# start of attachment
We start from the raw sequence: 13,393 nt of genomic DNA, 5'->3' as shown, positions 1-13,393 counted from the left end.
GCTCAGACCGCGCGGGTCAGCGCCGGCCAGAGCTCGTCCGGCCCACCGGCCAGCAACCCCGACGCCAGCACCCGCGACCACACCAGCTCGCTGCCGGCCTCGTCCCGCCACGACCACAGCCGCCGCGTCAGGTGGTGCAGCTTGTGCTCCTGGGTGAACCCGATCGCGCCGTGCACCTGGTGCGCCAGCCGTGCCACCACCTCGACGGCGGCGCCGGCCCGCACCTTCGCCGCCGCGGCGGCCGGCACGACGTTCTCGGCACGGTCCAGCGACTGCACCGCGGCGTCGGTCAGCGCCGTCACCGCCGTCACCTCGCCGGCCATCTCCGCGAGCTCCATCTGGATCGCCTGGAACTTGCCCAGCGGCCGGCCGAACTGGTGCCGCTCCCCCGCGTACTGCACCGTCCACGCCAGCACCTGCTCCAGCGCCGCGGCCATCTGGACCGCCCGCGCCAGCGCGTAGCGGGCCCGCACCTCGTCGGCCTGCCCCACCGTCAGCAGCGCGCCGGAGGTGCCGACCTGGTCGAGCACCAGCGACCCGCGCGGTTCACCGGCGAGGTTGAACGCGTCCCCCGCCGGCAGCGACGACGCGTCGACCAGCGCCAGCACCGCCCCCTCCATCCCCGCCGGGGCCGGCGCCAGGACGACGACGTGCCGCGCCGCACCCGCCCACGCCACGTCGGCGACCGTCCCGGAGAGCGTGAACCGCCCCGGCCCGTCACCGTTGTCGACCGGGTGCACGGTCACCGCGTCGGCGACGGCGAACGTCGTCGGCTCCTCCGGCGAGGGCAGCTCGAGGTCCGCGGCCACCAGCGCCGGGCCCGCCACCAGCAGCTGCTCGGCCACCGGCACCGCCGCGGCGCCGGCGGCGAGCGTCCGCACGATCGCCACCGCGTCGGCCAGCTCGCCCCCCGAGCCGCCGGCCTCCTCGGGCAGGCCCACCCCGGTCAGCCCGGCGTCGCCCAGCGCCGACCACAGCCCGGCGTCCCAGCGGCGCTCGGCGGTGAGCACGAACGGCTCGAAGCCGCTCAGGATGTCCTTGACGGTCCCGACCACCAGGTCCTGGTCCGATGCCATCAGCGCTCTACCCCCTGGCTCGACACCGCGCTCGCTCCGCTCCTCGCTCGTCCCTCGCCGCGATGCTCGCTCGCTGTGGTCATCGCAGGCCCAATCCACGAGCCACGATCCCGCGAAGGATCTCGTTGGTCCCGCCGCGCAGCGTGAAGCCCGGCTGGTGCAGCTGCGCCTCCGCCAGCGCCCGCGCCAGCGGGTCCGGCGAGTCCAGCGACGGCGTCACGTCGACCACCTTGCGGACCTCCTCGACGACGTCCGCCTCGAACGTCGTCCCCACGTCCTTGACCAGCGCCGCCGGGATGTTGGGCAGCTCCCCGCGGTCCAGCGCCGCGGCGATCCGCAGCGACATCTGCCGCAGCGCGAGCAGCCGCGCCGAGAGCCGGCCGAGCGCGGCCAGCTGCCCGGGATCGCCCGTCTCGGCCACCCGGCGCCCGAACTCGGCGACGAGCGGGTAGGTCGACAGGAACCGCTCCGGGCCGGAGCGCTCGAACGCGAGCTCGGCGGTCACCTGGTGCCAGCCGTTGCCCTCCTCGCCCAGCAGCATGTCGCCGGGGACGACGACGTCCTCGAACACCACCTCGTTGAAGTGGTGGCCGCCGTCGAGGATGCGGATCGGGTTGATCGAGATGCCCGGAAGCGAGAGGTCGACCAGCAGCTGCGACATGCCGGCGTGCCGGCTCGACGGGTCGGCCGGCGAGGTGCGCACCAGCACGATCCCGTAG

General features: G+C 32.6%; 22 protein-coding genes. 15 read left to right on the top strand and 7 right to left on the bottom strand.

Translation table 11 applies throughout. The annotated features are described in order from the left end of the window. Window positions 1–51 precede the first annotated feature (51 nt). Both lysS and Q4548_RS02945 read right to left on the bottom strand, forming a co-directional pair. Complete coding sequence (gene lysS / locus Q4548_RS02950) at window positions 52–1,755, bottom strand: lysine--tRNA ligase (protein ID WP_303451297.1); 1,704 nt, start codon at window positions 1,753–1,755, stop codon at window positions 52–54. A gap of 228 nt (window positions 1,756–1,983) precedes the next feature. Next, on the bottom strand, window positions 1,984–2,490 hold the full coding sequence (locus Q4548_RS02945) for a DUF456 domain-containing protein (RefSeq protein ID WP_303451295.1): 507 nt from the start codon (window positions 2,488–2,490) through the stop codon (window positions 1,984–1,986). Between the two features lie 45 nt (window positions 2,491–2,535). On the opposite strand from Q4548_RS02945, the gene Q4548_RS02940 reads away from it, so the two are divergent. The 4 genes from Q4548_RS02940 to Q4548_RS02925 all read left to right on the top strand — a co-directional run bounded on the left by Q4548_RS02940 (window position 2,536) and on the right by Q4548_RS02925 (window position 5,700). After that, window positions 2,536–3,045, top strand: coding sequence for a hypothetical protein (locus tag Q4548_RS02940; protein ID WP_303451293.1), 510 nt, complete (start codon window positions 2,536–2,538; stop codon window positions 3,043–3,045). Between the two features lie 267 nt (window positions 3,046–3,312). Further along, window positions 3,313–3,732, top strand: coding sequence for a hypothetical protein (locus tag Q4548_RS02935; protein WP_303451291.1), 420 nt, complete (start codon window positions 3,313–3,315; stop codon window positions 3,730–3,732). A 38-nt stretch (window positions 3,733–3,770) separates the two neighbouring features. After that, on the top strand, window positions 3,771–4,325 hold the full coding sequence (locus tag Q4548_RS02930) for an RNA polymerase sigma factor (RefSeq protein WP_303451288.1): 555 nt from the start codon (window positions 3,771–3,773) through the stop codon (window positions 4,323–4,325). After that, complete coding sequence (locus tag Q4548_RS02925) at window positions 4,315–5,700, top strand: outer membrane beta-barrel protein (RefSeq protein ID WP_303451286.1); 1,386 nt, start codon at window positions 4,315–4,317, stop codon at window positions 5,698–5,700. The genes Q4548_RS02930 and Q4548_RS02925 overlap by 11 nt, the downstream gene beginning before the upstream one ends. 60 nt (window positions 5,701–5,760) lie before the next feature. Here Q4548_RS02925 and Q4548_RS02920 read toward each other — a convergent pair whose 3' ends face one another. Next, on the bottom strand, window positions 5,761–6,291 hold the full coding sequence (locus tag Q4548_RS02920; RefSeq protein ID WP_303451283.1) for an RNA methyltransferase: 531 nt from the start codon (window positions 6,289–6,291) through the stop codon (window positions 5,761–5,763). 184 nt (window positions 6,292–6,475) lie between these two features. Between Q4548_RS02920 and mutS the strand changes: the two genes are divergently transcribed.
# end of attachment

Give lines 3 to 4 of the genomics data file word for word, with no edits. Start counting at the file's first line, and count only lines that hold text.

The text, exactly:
General features: G+C 32.6%; 22 protein-coding genes. 15 read left to right on the top strand and 7 right to left on the bottom strand.

Translation table 11 applies throughout. The annotated features are described in order from the left end of the window. Window positions 1–51 precede the first annotated feature (51 nt). Both lysS and Q4548_RS02945 read right to left on the bottom strand, forming a co-directional pair. Complete coding sequence (gene lysS / locus Q4548_RS02950) at window positions 52–1,755, bottom strand: lysine--tRNA ligase (protein ID WP_303451297.1); 1,704 nt, start codon at window positions 1,753–1,755, stop codon at window positions 52–54. A gap of 228 nt (window positions 1,756–1,983) precedes the next feature. Next, on the bottom strand, window positions 1,984–2,490 hold the full coding sequence (locus Q4548_RS02945) for a DUF456 domain-containing protein (RefSeq protein ID WP_303451295.1): 507 nt from the start codon (window positions 2,488–2,490) through the stop codon (window positions 1,984–1,986). Between the two features lie 45 nt (window positions 2,491–2,535). On the opposite strand from Q4548_RS02945, the gene Q4548_RS02940 reads away from it, so the two are divergent. The 4 genes from Q4548_RS02940 to Q4548_RS02925 all read left to right on the top strand — a co-directional run bounded on the left by Q4548_RS02940 (window position 2,536) and on the right by Q4548_RS02925 (window position 5,700). After that, window positions 2,536–3,045, top strand: coding sequence for a hypothetical protein (locus tag Q4548_RS02940; protein ID WP_303451293.1), 510 nt, complete (start codon window positions 2,536–2,538; stop codon window positions 3,043–3,045). Between the two features lie 267 nt (window positions 3,046–3,312). Further along, window positions 3,313–3,732, top strand: coding sequence for a hypothetical protein (locus tag Q4548_RS02935; protein WP_303451291.1), 420 nt, complete (start codon window positions 3,313–3,315; stop codon window positions 3,730–3,732). A 38-nt stretch (window positions 3,733–3,770) separates the two neighbouring features. After that, on the top strand, window positions 3,771–4,325 hold the full coding sequence (locus tag Q4548_RS02930) for an RNA polymerase sigma factor (RefSeq protein WP_303451288.1): 555 nt from the start codon (window positions 3,771–3,773) through the stop codon (window positions 4,323–4,325). After that, complete coding sequence (locus tag Q4548_RS02925) at window positions 4,315–5,700, top strand: outer membrane beta-barrel protein (RefSeq protein ID WP_303451286.1); 1,386 nt, start codon at window positions 4,315–4,317, stop codon at window positions 5,698–5,700. The genes Q4548_RS02930 and Q4548_RS02925 overlap by 11 nt, the downstream gene beginning before the upstream one ends. 60 nt (window positions 5,701–5,760) lie before the next feature. Here Q4548_RS02925 and Q4548_RS02920 read toward each other — a convergent pair whose 3' ends face one another. Next, on the bottom strand, window positions 5,761–6,291 hold the full coding sequence (locus tag Q4548_RS02920; RefSeq protein ID WP_303451283.1) for an RNA methyltransferase: 531 nt from the start codon (window positions 6,289–6,291) through the stop codon (window positions 5,761–5,763). 184 nt (window positions 6,292–6,475) lie between these two features. Between Q4548_RS02920 and mutS the strand changes: the two genes are divergently transcribed.